Spring In Maryland – April Wildflowers

Posted on April 30, 2008


Today is the last day of a rainy and chilly April. Spring in Maryland is into its eighth week, by my calculation. It’s been a fast-changing kaleidoscope of colors, white and pink and yellow and lavender.

I noticed my first buttercups on Monday. Petite yellow buttercups are among the the prettiest of wildflowers. But all varieties of buttercups are said to be poisonous! Go figure. Dandelions are everywhere, both flowering and seeding next year’s crop, and the clover is coming along nicely.

The Cherry Blossoms and forsythia are history, but every week brings new outbursts of blossoming trees. The wind and rain of last weekend sent pink petals flying from the crab-apple trees in my neighborhood. They collected in the most beautiful and unlikely drifts along the curbs in the apartment parking lot. (I must get a digital camera to record such sights.) If you pick up a handful of the pink petals, they are soft beyond description. Softer than the fur on a puppy’s belly or the thin skin on the back of an old woman’s hand.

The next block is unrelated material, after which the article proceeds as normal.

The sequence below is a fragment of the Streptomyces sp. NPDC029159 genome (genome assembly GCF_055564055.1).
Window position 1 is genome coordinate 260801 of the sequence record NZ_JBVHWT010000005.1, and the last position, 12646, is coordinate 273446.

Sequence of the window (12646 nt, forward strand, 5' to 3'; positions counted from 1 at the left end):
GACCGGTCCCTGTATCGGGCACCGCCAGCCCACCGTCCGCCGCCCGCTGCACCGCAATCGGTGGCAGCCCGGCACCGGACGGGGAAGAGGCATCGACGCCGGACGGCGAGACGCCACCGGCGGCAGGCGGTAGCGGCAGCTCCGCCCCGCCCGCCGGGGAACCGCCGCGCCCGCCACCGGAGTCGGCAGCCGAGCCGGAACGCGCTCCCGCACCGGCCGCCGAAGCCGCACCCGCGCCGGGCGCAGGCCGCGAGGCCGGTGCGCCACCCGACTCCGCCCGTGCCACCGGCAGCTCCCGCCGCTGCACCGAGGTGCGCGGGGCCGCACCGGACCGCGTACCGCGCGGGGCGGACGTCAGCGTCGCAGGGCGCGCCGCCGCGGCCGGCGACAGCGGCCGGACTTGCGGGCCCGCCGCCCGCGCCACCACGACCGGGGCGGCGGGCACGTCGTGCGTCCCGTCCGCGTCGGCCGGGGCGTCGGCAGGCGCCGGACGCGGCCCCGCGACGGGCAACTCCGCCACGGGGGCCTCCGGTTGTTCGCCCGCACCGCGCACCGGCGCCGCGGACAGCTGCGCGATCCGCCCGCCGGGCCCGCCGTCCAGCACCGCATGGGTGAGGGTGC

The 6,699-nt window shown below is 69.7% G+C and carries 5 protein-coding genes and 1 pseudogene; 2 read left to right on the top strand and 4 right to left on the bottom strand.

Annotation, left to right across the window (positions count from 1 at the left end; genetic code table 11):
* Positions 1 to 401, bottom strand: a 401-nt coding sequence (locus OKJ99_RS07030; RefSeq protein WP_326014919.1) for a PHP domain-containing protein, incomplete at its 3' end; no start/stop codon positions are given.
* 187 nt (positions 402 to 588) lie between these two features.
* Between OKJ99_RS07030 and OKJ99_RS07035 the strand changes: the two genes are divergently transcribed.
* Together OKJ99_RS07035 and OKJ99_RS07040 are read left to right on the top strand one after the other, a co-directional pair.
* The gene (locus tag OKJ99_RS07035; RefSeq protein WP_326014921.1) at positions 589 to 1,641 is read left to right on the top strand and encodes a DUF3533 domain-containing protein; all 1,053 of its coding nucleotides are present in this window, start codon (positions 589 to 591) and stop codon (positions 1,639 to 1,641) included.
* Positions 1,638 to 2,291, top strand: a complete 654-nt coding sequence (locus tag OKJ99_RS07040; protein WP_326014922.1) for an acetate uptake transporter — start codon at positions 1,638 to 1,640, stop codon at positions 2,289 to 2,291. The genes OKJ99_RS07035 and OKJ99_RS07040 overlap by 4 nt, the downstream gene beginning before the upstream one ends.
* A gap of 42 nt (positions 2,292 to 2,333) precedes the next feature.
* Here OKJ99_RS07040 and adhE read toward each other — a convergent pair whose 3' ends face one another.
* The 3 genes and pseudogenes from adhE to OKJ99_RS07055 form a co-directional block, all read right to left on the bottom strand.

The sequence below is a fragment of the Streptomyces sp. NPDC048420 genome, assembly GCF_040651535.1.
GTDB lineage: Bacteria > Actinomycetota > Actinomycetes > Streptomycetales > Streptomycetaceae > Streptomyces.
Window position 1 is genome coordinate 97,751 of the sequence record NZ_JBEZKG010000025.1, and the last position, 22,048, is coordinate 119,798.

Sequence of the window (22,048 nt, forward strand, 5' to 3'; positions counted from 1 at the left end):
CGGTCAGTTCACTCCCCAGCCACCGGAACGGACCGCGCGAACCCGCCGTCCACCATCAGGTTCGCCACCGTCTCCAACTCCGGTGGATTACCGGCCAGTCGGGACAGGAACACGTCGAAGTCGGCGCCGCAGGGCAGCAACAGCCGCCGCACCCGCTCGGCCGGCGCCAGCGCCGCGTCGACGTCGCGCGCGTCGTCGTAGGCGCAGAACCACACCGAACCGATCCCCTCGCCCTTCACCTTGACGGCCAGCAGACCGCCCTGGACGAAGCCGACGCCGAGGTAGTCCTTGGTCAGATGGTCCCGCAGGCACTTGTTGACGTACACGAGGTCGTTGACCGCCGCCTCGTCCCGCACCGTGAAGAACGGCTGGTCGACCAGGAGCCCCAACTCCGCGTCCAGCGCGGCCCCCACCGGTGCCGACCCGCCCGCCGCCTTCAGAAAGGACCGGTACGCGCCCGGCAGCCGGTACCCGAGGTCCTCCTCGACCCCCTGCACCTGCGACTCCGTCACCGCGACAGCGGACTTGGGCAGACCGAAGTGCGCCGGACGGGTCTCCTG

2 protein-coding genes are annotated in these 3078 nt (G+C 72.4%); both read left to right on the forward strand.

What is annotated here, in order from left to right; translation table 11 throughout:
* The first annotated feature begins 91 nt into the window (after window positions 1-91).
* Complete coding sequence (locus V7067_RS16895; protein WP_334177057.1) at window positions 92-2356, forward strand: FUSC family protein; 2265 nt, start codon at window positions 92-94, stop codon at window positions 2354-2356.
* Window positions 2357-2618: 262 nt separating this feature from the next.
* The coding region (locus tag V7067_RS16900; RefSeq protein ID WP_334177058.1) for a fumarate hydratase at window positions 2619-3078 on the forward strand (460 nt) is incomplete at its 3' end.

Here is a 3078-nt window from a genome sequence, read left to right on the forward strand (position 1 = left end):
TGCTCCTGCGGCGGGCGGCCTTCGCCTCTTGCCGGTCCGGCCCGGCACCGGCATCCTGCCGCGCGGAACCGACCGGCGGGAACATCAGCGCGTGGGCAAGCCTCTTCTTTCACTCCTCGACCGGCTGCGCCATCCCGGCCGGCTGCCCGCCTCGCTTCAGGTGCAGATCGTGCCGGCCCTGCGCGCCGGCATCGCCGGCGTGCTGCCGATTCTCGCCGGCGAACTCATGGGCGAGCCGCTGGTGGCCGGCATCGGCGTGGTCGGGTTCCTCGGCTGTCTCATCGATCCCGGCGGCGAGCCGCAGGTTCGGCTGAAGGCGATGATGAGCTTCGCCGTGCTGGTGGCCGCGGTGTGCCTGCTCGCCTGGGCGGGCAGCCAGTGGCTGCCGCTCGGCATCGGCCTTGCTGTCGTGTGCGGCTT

The early-blooming trees and forsythia have turned green, and almost all the trees that were bare four weeks ago are green. Late-blooming trees, mostly with white blossoms, accent the green.

The high temperature for today, last day of April, is predicted to be about 64 degrees, with a low around 48 degrees. Yesterday’s high at BWI: 61 degrees. So much for going straight from winter to summer.

Coming attractions: May and the Black-Eyed Susan, Maryland’s state flower, which is said to be the most common wildflower in the United States. The flower is two to three inches in diameter, yellow petals surrounding a dark brown center. It blooms from May or June through August and grows two to three feet tall.

The Black-Eyed Susan and other flowers too numerous to count grow wild along Maryland’s interstate highways and country lanes. Blogs are writ by fools like me, but only God can make a flower. — Bernie Hayden

Posted in: Maryland, Nature